TalkingNutrition in 2013: How Did We Do?
2013 was a great year for TalkingNutrition! Our main aim is to provide a source of relevant and timely information about recent nutrition research findings. We respond, often within hours of publication, with useful and referenced information written by nutrition scientists to place nutrition science in the context of a healthy diet. In the course of the year, we switched web content platforms to expand our social media capabilities and we hope to continue these improvements in 2014.
We saw an increase in the number of visits compared to 2012: we now have an average of around 50 visitors a day and have logged a little over 19,500 visitors since the start of the year. We have visitors from 132 different countries and the top five countries are the US, the UK, India, Canada and the Netherlands. Around one third of our visitors have a direct link to our site, 7% are referred to via Twitter and 2% from Facebook, with the rest from search engines or links from other sites. Our most popular posts were about vitamin B12, clearly an interesting area of research for our readers at the moment.
· TOP POST: Can Vitamin B12 Injections Help Give You Energy or Help You to Lose Weight? – January 15
· Controversy in the Measurement of Vitamin B12 Levels – September 12
· Yes, Vitamin D Deficiency is Also Found in Sunny Countries – January 14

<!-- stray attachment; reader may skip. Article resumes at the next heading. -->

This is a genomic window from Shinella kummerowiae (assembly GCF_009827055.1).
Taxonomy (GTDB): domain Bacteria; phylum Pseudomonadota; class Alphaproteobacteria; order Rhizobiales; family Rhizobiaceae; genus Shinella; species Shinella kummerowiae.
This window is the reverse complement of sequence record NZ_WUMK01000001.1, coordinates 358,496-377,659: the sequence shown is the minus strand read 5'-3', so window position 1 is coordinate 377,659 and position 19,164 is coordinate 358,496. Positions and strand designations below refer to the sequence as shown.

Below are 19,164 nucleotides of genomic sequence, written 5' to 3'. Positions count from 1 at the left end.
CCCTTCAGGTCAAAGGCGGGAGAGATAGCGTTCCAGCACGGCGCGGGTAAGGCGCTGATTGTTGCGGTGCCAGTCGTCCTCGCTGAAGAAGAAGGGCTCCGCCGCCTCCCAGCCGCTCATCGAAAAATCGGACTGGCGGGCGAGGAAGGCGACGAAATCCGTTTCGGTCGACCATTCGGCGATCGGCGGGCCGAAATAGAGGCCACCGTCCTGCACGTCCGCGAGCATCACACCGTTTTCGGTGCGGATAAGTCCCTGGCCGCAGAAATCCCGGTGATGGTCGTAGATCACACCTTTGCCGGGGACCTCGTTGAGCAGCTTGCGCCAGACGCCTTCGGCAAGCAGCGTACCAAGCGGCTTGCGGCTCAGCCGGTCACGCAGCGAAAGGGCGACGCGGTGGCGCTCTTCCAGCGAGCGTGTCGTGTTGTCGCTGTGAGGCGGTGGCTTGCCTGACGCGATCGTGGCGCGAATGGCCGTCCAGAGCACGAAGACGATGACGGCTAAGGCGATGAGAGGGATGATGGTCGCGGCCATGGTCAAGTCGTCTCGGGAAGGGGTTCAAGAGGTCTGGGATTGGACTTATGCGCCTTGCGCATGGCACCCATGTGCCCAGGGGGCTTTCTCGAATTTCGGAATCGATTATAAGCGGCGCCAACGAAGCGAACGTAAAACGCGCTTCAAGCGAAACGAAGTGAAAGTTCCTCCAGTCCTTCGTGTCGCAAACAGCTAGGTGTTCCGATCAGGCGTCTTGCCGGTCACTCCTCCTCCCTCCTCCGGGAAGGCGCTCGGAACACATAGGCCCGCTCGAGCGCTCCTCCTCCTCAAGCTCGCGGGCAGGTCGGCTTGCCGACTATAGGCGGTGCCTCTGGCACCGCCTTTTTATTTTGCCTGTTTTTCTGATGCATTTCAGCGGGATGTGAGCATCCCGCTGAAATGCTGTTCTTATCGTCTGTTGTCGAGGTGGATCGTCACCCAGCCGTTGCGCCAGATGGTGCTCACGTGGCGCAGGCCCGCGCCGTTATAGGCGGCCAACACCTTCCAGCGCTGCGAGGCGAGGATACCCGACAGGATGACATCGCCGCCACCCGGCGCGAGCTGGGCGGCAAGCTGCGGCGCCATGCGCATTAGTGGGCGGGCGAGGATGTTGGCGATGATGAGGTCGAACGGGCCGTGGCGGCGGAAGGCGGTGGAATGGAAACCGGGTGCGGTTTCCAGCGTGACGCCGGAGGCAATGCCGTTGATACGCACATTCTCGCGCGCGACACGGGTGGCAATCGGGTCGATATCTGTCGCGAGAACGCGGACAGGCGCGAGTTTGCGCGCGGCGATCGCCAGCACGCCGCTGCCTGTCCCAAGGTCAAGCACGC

Over the course of 2013 we almost doubled our number of Twitter followers. We had around 1500 at the start of the year, and at the time of writing, we are 24 followers shy of 3000. We have also seen an increase in our interactions with other followers using Twitter and we have enjoyed being able to respond to questions that have come through this year. Our most popular tweet was actually a retweet from @benatipsosmori about the economic center of the planet, which had 14 retweets and was marked as a favorite by 3 followers. TalkingNutrition’s presence at the Homocysteine and One-Carbon Metabolism Conference in Dublin in September allowed some to experience the conference highlights from afar, and our #2 and #3 tweets contained snippets from two B-vitamin researchers who were presenting, Professor Stover and Professor Reynolds, with 8 and 7 retweets. Dr Manfred Eggersdorfer’s post on the role of nutrition in improving the lives of millions of people around the world also was widely shared among social media and was a top tweet via our account. Our top hashtags reflect our content: #nutrition, #vitaminsinmotion, #vitamind, #malnutrition and #100yearsofvitamins. We are happy to have been able to promote the work of many NGOs that are active in the nutrition area including the World Food Programme, UNICEF, Helen Keller International, Vitamin Angels, Thousand Days, the Micronutrient Initiative and the GAIN alliance via Twitter.
Michael and I would like to thank all our readers and followers for a great year. We enjoy bringing people the latest nutrition science news and are glad that our readers have found value in our work. Have a great festive season!